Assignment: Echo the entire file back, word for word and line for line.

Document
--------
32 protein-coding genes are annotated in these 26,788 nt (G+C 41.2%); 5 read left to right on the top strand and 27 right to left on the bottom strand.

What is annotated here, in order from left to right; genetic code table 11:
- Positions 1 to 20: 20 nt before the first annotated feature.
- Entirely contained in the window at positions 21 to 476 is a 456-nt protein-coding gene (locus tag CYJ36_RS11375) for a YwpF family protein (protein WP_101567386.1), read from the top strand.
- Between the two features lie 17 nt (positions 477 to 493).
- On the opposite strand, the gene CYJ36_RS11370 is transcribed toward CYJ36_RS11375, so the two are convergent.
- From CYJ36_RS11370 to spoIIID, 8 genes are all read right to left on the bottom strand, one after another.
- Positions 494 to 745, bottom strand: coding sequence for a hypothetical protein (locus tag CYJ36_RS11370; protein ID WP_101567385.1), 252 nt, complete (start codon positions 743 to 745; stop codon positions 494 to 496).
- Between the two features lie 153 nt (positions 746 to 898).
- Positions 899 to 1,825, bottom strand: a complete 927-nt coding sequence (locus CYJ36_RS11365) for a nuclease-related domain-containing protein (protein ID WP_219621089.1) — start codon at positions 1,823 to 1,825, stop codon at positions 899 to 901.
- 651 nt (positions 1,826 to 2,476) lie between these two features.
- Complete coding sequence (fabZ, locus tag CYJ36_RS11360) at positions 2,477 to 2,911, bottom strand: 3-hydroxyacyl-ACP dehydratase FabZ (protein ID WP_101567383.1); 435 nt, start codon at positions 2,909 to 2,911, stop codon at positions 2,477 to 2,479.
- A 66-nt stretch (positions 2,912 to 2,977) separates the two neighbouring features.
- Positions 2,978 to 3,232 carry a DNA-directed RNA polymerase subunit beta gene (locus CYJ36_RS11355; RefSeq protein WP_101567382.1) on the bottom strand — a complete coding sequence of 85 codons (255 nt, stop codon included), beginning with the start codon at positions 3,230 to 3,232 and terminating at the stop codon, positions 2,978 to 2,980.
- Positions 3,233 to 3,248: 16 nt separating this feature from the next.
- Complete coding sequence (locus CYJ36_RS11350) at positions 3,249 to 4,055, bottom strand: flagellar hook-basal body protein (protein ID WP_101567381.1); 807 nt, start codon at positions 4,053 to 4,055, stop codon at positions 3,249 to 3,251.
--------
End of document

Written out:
32 protein-coding genes are annotated in these 26,788 nt (G+C 41.2%); 5 read left to right on the top strand and 27 right to left on the bottom strand.

What is annotated here, in order from left to right; genetic code table 11:
- Positions 1 to 20: 20 nt before the first annotated feature.
- Entirely contained in the window at positions 21 to 476 is a 456-nt protein-coding gene (locus tag CYJ36_RS11375) for a YwpF family protein (protein WP_101567386.1), read from the top strand.
- Between the two features lie 17 nt (positions 477 to 493).
- On the opposite strand, the gene CYJ36_RS11370 is transcribed toward CYJ36_RS11375, so the two are convergent.
- From CYJ36_RS11370 to spoIIID, 8 genes are all read right to left on the bottom strand, one after another.
- Positions 494 to 745, bottom strand: coding sequence for a hypothetical protein (locus tag CYJ36_RS11370; protein ID WP_101567385.1), 252 nt, complete (start codon positions 743 to 745; stop codon positions 494 to 496).
- Between the two features lie 153 nt (positions 746 to 898).
- Positions 899 to 1,825, bottom strand: a complete 927-nt coding sequence (locus CYJ36_RS11365) for a nuclease-related domain-containing protein (protein ID WP_219621089.1) — start codon at positions 1,823 to 1,825, stop codon at positions 899 to 901.
- 651 nt (positions 1,826 to 2,476) lie between these two features.
- Complete coding sequence (fabZ, locus tag CYJ36_RS11360) at positions 2,477 to 2,911, bottom strand: 3-hydroxyacyl-ACP dehydratase FabZ (protein ID WP_101567383.1); 435 nt, start codon at positions 2,909 to 2,911, stop codon at positions 2,477 to 2,479.
- A 66-nt stretch (positions 2,912 to 2,977) separates the two neighbouring features.
- Positions 2,978 to 3,232 carry a DNA-directed RNA polymerase subunit beta gene (locus CYJ36_RS11355; RefSeq protein WP_101567382.1) on the bottom strand — a complete coding sequence of 85 codons (255 nt, stop codon included), beginning with the start codon at positions 3,230 to 3,232 and terminating at the stop codon, positions 2,978 to 2,980.
- Positions 3,233 to 3,248: 16 nt separating this feature from the next.
- Complete coding sequence (locus CYJ36_RS11350) at positions 3,249 to 4,055, bottom strand: flagellar hook-basal body protein (protein ID WP_101567381.1); 807 nt, start codon at positions 4,053 to 4,055, stop codon at positions 3,249 to 3,251.